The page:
The conclusion I came to with my investigation was that a separate repository (in "Program Data") of installed toolkits, under each LabVIEW and toolkit version, enabled very quick and easy uninstall and version change by simply creating and deleting symlinks in the vi.lib directory pointing to them. Once that is achieved, then project based installs become a simple matter of choosing which links are present for each project whilst still maintaining menus in the palettes.

Edited by ShaunR
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On 10/8/2018 at 6:03 AM, ShaunR said:

The conclusion I came to with my investigation was that a separate repository (in "Program Data") of installed toolkits, under each LabVIEW and toolkit version, enabled very quick and easy uninstall and version change by simply creating and deleting symlinks in the vi.lib directory pointing to them. Once that is achieved, then project based installs become a simple matter of choosing which links are present for each project whilst still maintaining menus in the palettes.

Oh I like this.  Have a single place where all packages, and versions of packages get installed (extracted), and then switch in the package and version "Installed" by setting up the symlinks.  I could see arguments that these links should link to under vi.lib, or user.lib or wherever, or I could see arguments for them being in folders relative to the project.  I think having to uninstall and reinstall packages (delete and recreate links) between projects isn't too big of a deal and would reduce the likelihood of cross linking issues where one developer opens it and if finds the reuse library in a different place than expected from another developer.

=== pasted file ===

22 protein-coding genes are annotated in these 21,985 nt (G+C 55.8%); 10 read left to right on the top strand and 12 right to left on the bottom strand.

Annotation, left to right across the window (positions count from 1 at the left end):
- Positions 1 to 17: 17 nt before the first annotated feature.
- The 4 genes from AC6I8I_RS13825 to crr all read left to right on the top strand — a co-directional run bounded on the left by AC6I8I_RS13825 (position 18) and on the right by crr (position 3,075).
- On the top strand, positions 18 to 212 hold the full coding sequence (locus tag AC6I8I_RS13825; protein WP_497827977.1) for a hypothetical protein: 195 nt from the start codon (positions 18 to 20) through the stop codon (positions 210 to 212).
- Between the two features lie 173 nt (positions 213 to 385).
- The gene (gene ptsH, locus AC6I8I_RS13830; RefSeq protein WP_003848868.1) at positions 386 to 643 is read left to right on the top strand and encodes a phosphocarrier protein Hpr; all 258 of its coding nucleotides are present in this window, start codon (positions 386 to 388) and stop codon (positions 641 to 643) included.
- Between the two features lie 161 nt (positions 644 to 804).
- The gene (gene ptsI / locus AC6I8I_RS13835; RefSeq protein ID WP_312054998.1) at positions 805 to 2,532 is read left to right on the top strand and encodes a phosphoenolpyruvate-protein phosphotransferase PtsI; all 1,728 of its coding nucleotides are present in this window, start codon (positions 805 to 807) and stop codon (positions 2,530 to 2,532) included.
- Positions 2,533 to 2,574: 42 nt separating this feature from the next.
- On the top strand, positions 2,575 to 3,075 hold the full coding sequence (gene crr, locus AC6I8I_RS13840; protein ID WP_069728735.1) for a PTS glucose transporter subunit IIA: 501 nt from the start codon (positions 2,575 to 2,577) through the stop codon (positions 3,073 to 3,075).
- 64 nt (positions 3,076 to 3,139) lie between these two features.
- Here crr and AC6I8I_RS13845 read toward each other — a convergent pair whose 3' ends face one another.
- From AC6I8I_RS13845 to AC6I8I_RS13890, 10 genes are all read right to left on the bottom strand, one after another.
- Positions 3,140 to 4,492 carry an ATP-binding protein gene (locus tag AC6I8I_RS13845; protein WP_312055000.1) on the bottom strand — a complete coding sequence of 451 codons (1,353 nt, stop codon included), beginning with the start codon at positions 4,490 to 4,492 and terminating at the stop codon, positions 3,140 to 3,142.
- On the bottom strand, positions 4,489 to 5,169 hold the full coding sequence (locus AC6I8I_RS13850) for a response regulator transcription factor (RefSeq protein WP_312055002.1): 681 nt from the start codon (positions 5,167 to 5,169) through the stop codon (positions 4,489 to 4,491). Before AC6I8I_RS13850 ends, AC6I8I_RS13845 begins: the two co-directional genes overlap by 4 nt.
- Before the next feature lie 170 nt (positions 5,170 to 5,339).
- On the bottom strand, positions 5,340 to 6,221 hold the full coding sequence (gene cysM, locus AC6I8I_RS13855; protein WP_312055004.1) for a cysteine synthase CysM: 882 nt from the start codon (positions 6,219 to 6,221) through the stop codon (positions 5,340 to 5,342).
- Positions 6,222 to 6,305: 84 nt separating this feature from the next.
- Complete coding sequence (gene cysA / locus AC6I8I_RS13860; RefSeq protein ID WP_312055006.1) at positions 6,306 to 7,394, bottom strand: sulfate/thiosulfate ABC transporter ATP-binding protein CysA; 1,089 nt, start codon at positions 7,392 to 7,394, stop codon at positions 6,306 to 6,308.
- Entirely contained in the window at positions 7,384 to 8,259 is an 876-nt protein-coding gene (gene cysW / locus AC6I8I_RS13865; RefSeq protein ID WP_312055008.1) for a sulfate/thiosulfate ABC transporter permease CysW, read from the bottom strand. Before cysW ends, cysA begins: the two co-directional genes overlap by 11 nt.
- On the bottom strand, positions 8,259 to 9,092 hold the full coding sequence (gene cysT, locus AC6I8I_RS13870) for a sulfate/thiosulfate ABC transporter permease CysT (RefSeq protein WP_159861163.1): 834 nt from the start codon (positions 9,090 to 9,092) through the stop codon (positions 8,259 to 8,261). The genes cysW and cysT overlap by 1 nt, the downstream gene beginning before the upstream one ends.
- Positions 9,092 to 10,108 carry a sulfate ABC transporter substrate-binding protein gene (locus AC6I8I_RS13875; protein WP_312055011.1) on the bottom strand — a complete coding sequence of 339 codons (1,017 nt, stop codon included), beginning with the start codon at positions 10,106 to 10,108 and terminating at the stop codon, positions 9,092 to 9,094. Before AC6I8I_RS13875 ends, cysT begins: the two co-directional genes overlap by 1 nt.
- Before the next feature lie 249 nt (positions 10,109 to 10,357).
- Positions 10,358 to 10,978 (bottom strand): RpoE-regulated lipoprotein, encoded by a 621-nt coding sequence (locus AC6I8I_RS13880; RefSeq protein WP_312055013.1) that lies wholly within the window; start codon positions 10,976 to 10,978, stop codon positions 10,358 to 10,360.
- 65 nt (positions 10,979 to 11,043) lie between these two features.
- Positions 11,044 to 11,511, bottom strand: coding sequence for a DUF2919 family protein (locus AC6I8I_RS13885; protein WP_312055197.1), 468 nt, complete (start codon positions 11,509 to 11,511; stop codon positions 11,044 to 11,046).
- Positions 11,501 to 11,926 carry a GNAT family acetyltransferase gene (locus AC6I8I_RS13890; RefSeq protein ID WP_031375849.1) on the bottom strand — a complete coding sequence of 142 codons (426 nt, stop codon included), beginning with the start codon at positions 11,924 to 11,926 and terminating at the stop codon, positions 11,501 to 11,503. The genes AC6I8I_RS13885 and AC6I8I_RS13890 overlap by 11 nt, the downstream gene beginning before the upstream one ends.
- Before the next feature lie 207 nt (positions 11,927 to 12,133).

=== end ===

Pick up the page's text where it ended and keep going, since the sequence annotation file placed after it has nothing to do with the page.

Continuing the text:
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2 hours ago, hooovahh said:

I could see arguments that these links should link to under vi.lib, or user.lib or wherever, or I could see arguments for them being in folders relative to the project. 

You want the symlink to be in the LabVIEW search path (vi.lib, User.lib etc) to force LabVIEW to also search the other locations transparently, if required. This is another reason why it is usually a good idea to have sandboxed projects to ensure LabVIEW uses relative paths instead of absolute paths when linking (projects and lvlibs).

By the way. You can do all this manually now, just by moving the toolkits and creating the links. Although I'm not sure, off-hand, what the different flavours of SCC do with symlinks. Then all you'd need is a simple IDE helper to make it trivial choose which versions you wanted.....It only takes ms to delete and create a symlink.

Edited by ShaunR

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I definitely like the idea to use symlinks to map specific libraries from a fixed location into LabVIEW installations and/or projects. The only problem I see with that is that if you work with multiple LabVIEW versions, as they will keep wanting to recompile the libraries and if you don't write-protect them, you sooner or later will end up with "upgraded" libraries that then fail to load into another project that uses an older LabVIEW version. Other than that it's probably one of the best solutions in managing libraries for different projects on a demand base. 

If you want to get really fancy you could even create a project provider that allows to setup project specific library reference specifications that then can be applied with a single right click in the LabVIEW project :D

Edited by rolfk